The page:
There’s a decent chance we’ll look back at the first half of 2019 as the period when the US payments landscape changed permanently. The chain of events began in January with Fiserv’s surprise announcement that it was acquiring First Data in a $22 billion merger. Speculation quickly followed on how other leading financial services technology providers would respond. Two months later FIS answered that question with an even bigger combination by purchasing Worldpay, which had recently gained the title of the US’s largest merchant card acquirer in terms of processing volume. Then in May, card processors TSYS and Global Payments announced they would join forces in a “merger of equals.” Our webinar explores the dynamics of these three acquisitions and their various implications for banks and credit unions in greater detail.
Taken together, these three deals rolled up the two largest US bank software providers and every top ten player in card acquiring, not already affiliated with a major bank—all within the space of five months. During the same period, the country’s #11 and #12 largest banks announced their own merger of equals—the first major move by a Top 20 bank since the financial crisis. In providing their rationale for the deal to the investment community, the leaders of SunTrust and BB&T cited the need for greater technological scale. If this is the case, what does it imply for the over 11,000 US banks and credit unions smaller than this newly combined entity?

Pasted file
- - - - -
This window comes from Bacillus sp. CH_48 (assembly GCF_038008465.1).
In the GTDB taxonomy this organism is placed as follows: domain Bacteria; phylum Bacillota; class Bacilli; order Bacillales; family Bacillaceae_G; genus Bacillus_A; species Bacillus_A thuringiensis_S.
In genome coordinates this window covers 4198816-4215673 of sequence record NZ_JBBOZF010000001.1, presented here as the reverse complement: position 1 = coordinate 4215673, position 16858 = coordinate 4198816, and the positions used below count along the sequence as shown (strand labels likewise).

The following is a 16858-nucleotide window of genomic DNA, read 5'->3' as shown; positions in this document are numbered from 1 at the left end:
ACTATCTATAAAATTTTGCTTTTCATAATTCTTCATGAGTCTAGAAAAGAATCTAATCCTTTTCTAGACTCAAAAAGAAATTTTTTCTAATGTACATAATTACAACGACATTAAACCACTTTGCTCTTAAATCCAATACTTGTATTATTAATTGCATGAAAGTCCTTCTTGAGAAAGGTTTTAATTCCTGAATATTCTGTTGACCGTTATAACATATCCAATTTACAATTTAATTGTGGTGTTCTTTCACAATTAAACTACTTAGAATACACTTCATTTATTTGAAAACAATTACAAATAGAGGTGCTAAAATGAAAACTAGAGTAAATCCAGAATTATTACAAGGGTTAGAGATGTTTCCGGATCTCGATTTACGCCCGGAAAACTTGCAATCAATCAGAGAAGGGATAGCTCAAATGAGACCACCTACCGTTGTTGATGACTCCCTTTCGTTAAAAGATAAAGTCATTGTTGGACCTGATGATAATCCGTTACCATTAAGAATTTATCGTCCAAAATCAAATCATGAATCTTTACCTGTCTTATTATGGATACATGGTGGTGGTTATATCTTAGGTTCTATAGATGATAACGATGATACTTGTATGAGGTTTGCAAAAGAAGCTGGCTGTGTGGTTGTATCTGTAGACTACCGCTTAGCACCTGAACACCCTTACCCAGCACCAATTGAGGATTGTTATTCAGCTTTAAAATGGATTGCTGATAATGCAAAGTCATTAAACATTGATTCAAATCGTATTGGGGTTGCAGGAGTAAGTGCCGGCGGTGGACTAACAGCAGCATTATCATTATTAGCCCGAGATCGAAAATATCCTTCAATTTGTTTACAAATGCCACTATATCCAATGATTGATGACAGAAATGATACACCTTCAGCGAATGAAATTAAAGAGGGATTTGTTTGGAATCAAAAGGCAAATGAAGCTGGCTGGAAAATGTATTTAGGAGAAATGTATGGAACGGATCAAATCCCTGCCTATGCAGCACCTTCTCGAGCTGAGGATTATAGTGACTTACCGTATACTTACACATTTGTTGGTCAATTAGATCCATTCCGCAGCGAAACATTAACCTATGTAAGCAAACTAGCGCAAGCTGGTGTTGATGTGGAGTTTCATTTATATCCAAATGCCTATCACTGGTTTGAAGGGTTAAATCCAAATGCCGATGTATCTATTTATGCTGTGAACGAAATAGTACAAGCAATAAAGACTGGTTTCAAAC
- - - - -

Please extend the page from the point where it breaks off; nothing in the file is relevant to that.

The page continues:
Each of these deals has its own unique characteristics—Global Payments/TSYS, for instance, is being touted as the “payments pure play” because its portfolio does not include the software and adjacent banking services offered by FIS and Fiserv. A few unifying themes emerge, however. One is the need for even greater economies of scale in order to preserve operating margins in a competitive payments environment. Another is the continued convergence of various payments models, leading providers to strive to deliver a unified, one-stop-shop experience. The servicing of merchants and card issuers is also moving toward a common set of providers.
The mergers also mean financial institutions will have fewer providers to choose from—just as these companies have had a shrinking population of banks and credit unions to service. The emerging trend of Open APIs injects another variable into the equation, potentially making it easier for banks to assemble best-in-class product suites on an à la carte basis. Open banking enablement is now mandated in the UK by regulatory authorities; although it’s hard to envision a similar legislative path in the US, the end result may be very much the same.
Despite all the press, these deals are not expected to become official until the closing months of 2019 and even then, their impact on clients will be gradual. After all, it’s easier to change the signs on buildings than it is to integrate the underlying systems. This means financial institutions have a limited amount of time to devise strategies and adjust existing plans to address these shifts in the landscape. We hope you’ll take the time to listen to our webinar for additional information!